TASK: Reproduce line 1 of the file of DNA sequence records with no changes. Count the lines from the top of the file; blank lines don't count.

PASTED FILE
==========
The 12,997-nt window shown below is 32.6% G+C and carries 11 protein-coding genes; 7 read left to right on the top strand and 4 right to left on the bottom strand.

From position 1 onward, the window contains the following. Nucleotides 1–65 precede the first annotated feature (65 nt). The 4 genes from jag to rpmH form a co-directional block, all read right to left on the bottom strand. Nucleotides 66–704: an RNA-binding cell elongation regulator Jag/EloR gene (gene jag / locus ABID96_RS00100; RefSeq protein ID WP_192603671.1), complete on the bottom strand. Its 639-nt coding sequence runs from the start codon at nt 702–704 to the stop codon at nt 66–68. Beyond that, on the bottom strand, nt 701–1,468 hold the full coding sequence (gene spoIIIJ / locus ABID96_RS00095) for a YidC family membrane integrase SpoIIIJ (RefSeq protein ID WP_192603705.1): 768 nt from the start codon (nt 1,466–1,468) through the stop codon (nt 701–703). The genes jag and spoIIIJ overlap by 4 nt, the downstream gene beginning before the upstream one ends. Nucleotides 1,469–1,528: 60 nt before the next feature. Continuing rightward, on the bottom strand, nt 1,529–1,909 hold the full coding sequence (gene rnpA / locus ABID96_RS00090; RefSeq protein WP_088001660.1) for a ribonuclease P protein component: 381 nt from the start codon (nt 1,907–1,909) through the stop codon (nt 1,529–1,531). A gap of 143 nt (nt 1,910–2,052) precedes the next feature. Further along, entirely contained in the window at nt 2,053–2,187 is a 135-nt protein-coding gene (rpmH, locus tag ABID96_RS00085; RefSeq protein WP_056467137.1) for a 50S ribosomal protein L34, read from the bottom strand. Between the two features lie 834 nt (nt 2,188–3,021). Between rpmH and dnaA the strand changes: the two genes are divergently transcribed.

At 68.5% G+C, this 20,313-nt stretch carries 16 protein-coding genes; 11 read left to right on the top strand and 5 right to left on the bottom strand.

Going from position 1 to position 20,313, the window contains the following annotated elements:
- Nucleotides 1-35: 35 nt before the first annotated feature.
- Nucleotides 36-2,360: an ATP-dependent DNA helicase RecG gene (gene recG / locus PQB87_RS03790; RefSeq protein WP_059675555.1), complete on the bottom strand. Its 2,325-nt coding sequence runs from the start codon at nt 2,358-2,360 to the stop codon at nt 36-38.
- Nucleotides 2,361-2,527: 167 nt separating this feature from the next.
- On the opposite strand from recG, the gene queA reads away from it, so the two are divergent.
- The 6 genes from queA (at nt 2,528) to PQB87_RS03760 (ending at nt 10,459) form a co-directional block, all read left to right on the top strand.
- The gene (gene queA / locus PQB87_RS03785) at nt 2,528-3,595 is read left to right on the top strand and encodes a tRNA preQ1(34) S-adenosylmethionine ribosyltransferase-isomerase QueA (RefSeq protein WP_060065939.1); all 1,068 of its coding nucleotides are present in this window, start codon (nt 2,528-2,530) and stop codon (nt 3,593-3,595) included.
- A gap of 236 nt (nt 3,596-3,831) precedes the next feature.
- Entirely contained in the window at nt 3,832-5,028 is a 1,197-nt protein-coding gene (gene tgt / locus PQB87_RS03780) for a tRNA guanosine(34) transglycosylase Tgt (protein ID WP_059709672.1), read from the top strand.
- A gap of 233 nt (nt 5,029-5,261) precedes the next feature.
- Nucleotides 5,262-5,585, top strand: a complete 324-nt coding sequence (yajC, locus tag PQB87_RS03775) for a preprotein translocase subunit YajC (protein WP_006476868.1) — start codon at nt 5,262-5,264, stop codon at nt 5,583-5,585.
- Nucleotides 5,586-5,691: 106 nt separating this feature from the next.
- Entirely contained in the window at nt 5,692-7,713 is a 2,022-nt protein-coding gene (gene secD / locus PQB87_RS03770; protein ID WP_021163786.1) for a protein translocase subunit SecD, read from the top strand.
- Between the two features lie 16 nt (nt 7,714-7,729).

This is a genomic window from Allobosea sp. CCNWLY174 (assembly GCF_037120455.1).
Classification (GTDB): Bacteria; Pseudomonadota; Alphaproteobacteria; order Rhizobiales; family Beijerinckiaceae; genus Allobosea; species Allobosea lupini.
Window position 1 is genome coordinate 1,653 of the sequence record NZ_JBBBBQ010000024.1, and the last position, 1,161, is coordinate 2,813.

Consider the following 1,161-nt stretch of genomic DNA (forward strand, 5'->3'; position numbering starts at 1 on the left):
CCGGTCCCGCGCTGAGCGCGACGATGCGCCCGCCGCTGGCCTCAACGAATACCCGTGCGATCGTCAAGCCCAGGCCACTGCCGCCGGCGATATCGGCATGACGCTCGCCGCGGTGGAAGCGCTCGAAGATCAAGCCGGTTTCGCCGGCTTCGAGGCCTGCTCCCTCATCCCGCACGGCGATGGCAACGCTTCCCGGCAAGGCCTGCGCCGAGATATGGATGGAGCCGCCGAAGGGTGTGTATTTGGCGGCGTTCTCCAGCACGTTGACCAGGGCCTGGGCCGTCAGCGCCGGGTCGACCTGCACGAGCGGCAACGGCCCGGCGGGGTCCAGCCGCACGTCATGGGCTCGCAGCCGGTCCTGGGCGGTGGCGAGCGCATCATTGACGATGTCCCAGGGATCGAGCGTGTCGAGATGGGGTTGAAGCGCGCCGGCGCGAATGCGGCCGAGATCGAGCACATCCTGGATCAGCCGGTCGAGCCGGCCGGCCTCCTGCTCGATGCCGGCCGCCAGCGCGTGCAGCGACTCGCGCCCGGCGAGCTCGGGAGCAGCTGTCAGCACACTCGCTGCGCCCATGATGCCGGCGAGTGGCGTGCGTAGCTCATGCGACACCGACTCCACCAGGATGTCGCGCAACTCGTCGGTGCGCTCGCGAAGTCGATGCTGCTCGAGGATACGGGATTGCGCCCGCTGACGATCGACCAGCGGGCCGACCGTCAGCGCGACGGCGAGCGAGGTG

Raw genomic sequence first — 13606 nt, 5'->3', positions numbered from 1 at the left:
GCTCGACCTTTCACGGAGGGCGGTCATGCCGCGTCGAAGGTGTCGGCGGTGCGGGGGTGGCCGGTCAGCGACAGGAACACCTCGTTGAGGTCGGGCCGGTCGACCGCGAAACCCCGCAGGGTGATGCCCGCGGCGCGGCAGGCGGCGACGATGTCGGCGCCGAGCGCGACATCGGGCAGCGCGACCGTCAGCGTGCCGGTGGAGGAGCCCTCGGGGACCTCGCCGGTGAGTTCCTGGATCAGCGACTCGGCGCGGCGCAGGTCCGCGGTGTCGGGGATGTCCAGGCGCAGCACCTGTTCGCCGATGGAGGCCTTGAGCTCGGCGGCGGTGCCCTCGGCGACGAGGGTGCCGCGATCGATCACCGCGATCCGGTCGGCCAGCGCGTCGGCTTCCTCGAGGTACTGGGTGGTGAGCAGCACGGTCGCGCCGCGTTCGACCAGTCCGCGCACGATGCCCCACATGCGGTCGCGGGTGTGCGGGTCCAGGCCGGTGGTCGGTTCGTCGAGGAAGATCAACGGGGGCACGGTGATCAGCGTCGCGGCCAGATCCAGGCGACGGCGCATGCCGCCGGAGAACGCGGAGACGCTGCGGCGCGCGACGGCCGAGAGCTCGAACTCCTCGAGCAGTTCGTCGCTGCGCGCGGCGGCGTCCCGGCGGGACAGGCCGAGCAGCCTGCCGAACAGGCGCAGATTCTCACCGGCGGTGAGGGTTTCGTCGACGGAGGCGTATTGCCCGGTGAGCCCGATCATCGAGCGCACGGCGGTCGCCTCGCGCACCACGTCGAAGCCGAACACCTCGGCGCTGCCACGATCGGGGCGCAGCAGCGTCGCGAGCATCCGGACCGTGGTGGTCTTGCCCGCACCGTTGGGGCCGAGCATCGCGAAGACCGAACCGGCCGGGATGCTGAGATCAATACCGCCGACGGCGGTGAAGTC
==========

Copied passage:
The 12,997-nt window shown below is 32.6% G+C and carries 11 protein-coding genes; 7 read left to right on the top strand and 4 right to left on the bottom strand.